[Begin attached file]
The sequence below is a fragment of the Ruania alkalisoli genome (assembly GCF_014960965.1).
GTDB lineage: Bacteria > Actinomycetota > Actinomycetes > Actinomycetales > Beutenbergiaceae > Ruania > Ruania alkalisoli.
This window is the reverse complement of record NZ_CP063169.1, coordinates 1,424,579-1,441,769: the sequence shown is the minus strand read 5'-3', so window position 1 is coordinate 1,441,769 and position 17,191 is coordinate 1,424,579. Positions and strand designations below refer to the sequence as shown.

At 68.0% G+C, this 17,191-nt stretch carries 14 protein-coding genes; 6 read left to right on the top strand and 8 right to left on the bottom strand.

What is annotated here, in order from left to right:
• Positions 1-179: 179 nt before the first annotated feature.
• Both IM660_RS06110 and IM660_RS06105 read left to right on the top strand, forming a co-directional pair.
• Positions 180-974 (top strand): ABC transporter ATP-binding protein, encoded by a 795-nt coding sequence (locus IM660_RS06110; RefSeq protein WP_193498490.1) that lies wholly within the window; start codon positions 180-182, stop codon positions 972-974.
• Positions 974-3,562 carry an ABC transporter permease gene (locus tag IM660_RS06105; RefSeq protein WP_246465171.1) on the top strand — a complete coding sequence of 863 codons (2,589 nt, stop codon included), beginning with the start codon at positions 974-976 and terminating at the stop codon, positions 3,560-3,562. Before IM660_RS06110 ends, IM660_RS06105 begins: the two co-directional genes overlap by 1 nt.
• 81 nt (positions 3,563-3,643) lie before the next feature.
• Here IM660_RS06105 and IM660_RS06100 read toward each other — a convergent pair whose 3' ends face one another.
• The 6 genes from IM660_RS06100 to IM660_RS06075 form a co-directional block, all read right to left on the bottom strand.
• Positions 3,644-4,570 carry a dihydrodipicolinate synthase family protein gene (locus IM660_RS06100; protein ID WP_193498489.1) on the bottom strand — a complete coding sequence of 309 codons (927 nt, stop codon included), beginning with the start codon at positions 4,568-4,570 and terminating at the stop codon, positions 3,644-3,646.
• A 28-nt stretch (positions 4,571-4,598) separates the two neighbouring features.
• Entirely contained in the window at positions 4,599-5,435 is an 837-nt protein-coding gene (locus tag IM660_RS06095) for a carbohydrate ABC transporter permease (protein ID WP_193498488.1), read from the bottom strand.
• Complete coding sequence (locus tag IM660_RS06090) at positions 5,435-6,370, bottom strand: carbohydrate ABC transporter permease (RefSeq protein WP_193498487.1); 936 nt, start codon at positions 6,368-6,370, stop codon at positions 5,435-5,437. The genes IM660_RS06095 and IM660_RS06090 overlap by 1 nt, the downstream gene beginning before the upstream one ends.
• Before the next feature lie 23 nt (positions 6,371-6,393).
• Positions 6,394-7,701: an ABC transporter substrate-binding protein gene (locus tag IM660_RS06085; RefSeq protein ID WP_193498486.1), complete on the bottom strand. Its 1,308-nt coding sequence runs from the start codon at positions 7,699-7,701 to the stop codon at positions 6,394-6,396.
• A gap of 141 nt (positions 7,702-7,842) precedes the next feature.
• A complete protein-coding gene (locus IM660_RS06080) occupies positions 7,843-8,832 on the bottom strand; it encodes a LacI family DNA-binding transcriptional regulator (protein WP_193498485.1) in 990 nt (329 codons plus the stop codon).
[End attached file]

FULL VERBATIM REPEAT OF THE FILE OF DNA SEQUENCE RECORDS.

The sequence below is a fragment of the Ruania alkalisoli genome (assembly GCF_014960965.1).
GTDB lineage: Bacteria > Actinomycetota > Actinomycetes > Actinomycetales > Beutenbergiaceae > Ruania > Ruania alkalisoli.
This window is the reverse complement of record NZ_CP063169.1, coordinates 1,424,579-1,441,769: the sequence shown is the minus strand read 5'-3', so window position 1 is coordinate 1,441,769 and position 17,191 is coordinate 1,424,579. Positions and strand designations below refer to the sequence as shown.

At 68.0% G+C, this 17,191-nt stretch carries 14 protein-coding genes; 6 read left to right on the top strand and 8 right to left on the bottom strand.

What is annotated here, in order from left to right:
• Positions 1-179: 179 nt before the first annotated feature.
• Both IM660_RS06110 and IM660_RS06105 read left to right on the top strand, forming a co-directional pair.
• Positions 180-974 (top strand): ABC transporter ATP-binding protein, encoded by a 795-nt coding sequence (locus IM660_RS06110; RefSeq protein WP_193498490.1) that lies wholly within the window; start codon positions 180-182, stop codon positions 972-974.
• Positions 974-3,562 carry an ABC transporter permease gene (locus tag IM660_RS06105; RefSeq protein WP_246465171.1) on the top strand — a complete coding sequence of 863 codons (2,589 nt, stop codon included), beginning with the start codon at positions 974-976 and terminating at the stop codon, positions 3,560-3,562. Before IM660_RS06110 ends, IM660_RS06105 begins: the two co-directional genes overlap by 1 nt.
• 81 nt (positions 3,563-3,643) lie before the next feature.
• Here IM660_RS06105 and IM660_RS06100 read toward each other — a convergent pair whose 3' ends face one another.
• The 6 genes from IM660_RS06100 to IM660_RS06075 form a co-directional block, all read right to left on the bottom strand.
• Positions 3,644-4,570 carry a dihydrodipicolinate synthase family protein gene (locus IM660_RS06100; protein ID WP_193498489.1) on the bottom strand — a complete coding sequence of 309 codons (927 nt, stop codon included), beginning with the start codon at positions 4,568-4,570 and terminating at the stop codon, positions 3,644-3,646.
• A 28-nt stretch (positions 4,571-4,598) separates the two neighbouring features.
• Entirely contained in the window at positions 4,599-5,435 is an 837-nt protein-coding gene (locus tag IM660_RS06095) for a carbohydrate ABC transporter permease (protein ID WP_193498488.1), read from the bottom strand.
• Complete coding sequence (locus tag IM660_RS06090) at positions 5,435-6,370, bottom strand: carbohydrate ABC transporter permease (RefSeq protein WP_193498487.1); 936 nt, start codon at positions 6,368-6,370, stop codon at positions 5,435-5,437. The genes IM660_RS06095 and IM660_RS06090 overlap by 1 nt, the downstream gene beginning before the upstream one ends.
• Before the next feature lie 23 nt (positions 6,371-6,393).
• Positions 6,394-7,701: an ABC transporter substrate-binding protein gene (locus tag IM660_RS06085; RefSeq protein ID WP_193498486.1), complete on the bottom strand. Its 1,308-nt coding sequence runs from the start codon at positions 7,699-7,701 to the stop codon at positions 6,394-6,396.
• A gap of 141 nt (positions 7,702-7,842) precedes the next feature.
• A complete protein-coding gene (locus IM660_RS06080) occupies positions 7,843-8,832 on the bottom strand; it encodes a LacI family DNA-binding transcriptional regulator (protein WP_193498485.1) in 990 nt (329 codons plus the stop codon).